Mads showing off his nice guy side in Another Round. (Picture: Jeff Pachoud/ AFP via Getty Images)
‘I am a little amazed,’ says Mads Mikkelsen, reflecting on a career journey that’s seen him go from playing villains in James Bond (Casino Royale) and Marvel (Doctor Strange) to serial killer Dr Hannibal Lecter (in TV show Hannibal) and the designer of evil space station the Death Star (in Star Wars spin-off Rogue One).
Just call him Master of the Universe. ‘They all are, in their own rights, individual pieces of art but also part of the pop culture, which is a combination that’s wonderful. I never saw it coming. I had no idea it would happen to me.’
Speaking over Zoom from his home in Copenhagen, the 55-year-old Dane isn’t exactly the villainous type.
OK, he’s wearing black, but he has kind blue eyes and a sweet smile. If it’s a case of no more Mr Nice Guy, so be it.
He’s just replaced Johnny Depp on the third Fantastic Beasts movie, playing dark wizard Gellert Grindelwald in the Harry Potter spin-off.
And now he’s shooting the fifth Indiana Jones film with Harrison Ford – with Mikkelsen rumoured to be playing a Nazi scientist embroiled in the space race. So what’s it like always getting cast as the Hollywood bad boy?
‘I enjoy it,’ he shrugs. ‘Also, I have a different world that’s called Europe that has definitely seen me with different eyes throughout my career! So I’m not starving… I’ve never been starving in the sense of like, “Oh, why do people always see me this way?”
Mads isn’t playing a baddie for once in Danish movie Another Round (Picture: Alamy Stock Photo)
‘I think, actually, I’ve been seen by numerous people with very different eyes. So I embrace it. If the alternative is not to do anything in America, I take it!’
The reason for our encounter is his latest European escapade, uplifting Danish drama Another Round.
The film has already pricked the Hollywood consciousness, winning best international feature at this year’s Oscars.
Leonardo DiCaprio’s company will remake it in the US too, while Mikkelsen gained a Bafta nomination for best actor and a joint win at the San Sebastián Film Festival with his co-stars.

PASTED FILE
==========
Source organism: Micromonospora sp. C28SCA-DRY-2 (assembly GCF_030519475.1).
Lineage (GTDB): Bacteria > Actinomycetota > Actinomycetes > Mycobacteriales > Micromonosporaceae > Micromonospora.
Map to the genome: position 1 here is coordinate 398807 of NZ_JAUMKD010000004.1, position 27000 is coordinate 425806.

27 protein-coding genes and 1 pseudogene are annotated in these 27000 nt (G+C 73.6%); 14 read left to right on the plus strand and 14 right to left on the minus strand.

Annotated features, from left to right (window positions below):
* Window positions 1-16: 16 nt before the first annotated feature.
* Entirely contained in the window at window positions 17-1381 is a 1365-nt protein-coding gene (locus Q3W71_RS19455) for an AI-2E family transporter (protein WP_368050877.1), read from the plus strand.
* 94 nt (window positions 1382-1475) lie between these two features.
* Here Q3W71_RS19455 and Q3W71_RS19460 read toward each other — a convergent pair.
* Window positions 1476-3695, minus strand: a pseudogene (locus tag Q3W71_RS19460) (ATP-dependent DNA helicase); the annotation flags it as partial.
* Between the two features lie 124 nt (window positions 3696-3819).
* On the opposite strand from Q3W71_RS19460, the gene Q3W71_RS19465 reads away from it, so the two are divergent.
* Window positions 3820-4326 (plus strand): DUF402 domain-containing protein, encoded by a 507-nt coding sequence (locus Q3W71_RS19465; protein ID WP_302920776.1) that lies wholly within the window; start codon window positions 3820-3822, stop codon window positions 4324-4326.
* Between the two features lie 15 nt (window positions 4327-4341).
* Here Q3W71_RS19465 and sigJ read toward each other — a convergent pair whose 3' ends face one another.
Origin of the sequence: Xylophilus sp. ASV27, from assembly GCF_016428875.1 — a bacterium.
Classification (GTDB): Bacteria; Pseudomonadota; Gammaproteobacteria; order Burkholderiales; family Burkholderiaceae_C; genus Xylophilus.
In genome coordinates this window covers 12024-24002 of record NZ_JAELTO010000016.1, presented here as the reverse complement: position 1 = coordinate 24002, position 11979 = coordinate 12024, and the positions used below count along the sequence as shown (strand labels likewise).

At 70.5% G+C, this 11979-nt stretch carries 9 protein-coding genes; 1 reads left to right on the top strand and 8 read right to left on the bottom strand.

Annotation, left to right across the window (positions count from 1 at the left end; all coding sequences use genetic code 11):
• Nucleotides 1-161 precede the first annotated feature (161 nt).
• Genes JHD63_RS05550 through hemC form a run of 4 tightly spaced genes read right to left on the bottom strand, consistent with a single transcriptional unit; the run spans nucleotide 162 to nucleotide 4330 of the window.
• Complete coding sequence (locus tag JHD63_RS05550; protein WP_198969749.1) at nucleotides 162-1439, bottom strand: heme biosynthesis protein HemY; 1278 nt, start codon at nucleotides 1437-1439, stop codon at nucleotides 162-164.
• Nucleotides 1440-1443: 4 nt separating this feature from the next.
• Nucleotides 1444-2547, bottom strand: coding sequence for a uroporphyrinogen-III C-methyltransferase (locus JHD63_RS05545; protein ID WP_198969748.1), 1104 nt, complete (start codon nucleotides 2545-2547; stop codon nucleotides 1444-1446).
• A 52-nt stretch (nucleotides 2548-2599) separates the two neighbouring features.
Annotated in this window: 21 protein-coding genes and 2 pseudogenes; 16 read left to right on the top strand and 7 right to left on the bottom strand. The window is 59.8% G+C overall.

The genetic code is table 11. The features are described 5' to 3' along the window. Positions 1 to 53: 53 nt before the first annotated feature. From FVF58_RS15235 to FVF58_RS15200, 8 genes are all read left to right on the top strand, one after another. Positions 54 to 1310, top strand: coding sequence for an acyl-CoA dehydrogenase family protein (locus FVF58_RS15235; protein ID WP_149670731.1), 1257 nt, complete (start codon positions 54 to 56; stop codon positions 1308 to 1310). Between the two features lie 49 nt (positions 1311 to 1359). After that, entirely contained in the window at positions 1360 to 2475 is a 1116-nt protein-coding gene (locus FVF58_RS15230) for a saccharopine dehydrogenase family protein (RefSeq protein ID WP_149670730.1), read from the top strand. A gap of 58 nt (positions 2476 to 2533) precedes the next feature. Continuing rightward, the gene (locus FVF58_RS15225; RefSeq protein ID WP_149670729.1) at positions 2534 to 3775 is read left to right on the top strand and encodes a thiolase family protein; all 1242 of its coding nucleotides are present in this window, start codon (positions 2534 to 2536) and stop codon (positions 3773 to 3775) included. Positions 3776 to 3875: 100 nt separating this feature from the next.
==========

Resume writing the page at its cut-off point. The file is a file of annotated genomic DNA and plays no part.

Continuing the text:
He plays Martin, a married father stuck in a middle-aged rut, just like his friends at the school where he teaches.
‘This is obviously a story about a man’s life – or four men’s lives – that has come to a standstill,’ he says. ‘The train has left the platform and they didn’t catch it. And they’re not happy about it.’
Another Round follows the story of four middle-aged teachers who are trying to find purpose in their lives (Picture: Henrik Ohsten)
Their solution? To experiment with alcohol, keeping themselves topped up and tiddly at work. It’s not about getting sloshed, he argues, but finding freedom.
‘The film is about life,’ he says. ‘Don’t let it pass you by. Isn’t your life great if you make it great? Come on, give it a shot.’
You even get to see Mikkelsen dancing (superbly) in the street in the sort of sequence you can imagine being on his show reel for the rest of his life.
‘I did not try to get into dancing shape because the character is not,’ he says. ‘I just tried to avoid getting injured. That’s what I was focused on!’
It took him back to a period in his youth when he trained as a gymnast. When he was asked to do acrobatics in a show, he switched disciplines.
‘I did that Billy Elliot thing where I started dancing but I couldn’t tell my friends because they were all working-class heroes,’ he says.
Eventually, his mates figured out what he was up to.
‘They realised there were a lot of girls dancing, so a few of them tried to become dancers as well,’ he says.
It certainly worked for Mikkelsen, who met his wife, Hanne, a choreographer, through dance.
Together since 1987, they have two children, Viola and Carl – now in their twenties – and got married in 2000 just as Mikkelsen’s career in Denmark was taking off.
The archetypal late bloomer, he was 30 when he won his first role, an idiot thug in Pusher.
‘All of a sudden everyone in the movie business knew me – I didn’t have to go around knocking on doors any more,’ he says.
He still works regularly in his homeland, with comedy-thriller Riders Of Justice out next. But these days, 25 years on from that debut, it’s Hollywood that’s bashing his door down.
‘I think I’ve been very privileged,’ he says modestly. It’s no more than he deserves.
Another Round is in cinemas from Friday
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